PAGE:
26 02, 2019

What is Mortgage Insurance?

2021-09-28T16:51:58+00:00February 26th, 2019|Buying a home|

Some people have plenty of money for a down payment. For those that don’t, there’s mortgage insurance. If you have already determined that you can’t afford a standard down payment on a home (usually 20% for conventional loans) but you still want to buy, don’t worry. Mortgage insurance exists to help make you a more attractive candidate to lenders.

What is Mortgage Insurance?

Mortgage insurance protects the lender in the event the borrower defaults on the loan. Defaults include failure to make payments because of death, medical bills and job loss. Mortgage insurance can be provided by a private mortgage insurance company (PMI) or by a government agency such as FHA or VA. As a borrower of the loan, you pay the premiums and the lender is the beneficiary.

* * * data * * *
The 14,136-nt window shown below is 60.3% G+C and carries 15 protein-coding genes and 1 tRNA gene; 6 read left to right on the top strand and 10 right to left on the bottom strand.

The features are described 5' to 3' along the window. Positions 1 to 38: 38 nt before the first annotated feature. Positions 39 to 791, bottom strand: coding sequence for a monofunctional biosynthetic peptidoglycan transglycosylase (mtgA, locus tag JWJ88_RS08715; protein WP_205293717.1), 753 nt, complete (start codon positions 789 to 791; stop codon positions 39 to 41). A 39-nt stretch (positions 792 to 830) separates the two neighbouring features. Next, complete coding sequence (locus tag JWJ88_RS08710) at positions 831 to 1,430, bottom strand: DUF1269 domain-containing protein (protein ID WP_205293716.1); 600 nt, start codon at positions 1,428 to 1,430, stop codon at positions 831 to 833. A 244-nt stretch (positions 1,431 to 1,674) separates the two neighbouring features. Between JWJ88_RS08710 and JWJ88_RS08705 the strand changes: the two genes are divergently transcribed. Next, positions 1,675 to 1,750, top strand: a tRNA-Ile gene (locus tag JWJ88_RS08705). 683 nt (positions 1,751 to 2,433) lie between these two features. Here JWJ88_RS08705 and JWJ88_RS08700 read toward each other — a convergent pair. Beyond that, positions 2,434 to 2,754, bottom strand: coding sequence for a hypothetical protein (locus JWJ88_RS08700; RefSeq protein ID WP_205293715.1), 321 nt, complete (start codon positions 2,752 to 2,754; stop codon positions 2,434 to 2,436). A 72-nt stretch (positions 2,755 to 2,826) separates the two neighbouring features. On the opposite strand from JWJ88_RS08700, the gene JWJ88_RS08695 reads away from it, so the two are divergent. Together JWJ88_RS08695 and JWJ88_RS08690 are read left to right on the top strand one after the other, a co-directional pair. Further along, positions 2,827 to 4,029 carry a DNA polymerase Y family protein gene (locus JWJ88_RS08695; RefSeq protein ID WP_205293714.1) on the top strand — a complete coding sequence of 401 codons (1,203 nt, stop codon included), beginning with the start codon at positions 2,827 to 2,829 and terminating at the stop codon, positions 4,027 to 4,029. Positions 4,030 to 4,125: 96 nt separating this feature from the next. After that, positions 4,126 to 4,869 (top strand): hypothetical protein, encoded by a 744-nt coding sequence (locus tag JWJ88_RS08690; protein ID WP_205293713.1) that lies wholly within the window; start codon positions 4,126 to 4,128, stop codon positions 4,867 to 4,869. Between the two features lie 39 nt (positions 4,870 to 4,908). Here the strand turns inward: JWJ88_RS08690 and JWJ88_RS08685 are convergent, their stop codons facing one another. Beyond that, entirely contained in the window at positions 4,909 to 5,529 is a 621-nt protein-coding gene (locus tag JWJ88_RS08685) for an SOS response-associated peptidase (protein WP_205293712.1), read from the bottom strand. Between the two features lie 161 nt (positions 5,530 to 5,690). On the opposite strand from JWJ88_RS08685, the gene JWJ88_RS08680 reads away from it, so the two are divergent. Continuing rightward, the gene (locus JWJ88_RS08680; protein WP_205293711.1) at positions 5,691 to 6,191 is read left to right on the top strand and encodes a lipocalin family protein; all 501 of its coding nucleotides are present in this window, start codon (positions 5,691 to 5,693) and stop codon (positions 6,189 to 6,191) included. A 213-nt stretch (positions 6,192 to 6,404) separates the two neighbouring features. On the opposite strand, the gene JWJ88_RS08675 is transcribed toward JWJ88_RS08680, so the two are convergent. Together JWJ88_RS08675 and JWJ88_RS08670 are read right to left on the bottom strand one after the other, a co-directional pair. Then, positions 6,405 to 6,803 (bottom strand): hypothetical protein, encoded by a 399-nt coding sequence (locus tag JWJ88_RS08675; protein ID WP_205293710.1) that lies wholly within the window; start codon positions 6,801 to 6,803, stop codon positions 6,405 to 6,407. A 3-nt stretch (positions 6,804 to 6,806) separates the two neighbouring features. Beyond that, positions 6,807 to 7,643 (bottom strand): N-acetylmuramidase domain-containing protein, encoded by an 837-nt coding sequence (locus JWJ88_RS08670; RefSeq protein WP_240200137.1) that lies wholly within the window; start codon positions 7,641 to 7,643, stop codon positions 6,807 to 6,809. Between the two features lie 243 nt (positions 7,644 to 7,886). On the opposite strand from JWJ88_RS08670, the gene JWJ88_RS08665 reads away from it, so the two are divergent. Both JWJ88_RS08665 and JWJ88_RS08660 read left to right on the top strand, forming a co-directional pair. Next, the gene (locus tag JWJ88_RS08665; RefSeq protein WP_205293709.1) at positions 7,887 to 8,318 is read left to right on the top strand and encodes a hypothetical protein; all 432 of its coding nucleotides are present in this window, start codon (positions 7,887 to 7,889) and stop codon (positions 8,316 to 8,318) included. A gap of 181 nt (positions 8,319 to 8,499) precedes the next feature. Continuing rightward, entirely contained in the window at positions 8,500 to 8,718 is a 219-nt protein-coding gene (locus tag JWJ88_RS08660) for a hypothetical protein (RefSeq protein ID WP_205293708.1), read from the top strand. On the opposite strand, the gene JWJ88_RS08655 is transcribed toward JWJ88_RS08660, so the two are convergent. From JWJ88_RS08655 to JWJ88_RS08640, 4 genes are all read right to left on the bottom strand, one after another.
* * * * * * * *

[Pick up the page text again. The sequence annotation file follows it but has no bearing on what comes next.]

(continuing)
PMI Insurance with Conventional Loans

Typically, borrowers making a conventional loan down payment of less than 20 percent of the purchase price of the home will need to pay for mortgage insurance. Mortgage insurance may allow you to qualify for a loan that you might not otherwise be able to get. But, it increases the cost of your loan. If you are required to pay mortgage insurance, it will be included in the total monthly payment that you make to your lender, your costs at closing, or both.

Private mortgage insurance premium rates vary based on the loan-to-value ratio on the home, your credit score and whether your mortgage is fixed-rate or variable-rate. The better your credit, the lower your PMI payments will be. The more money you use as a down payment, the less you have to borrow and the more favorable this ratio is in the view of the lender.

Since […]

21 02, 2019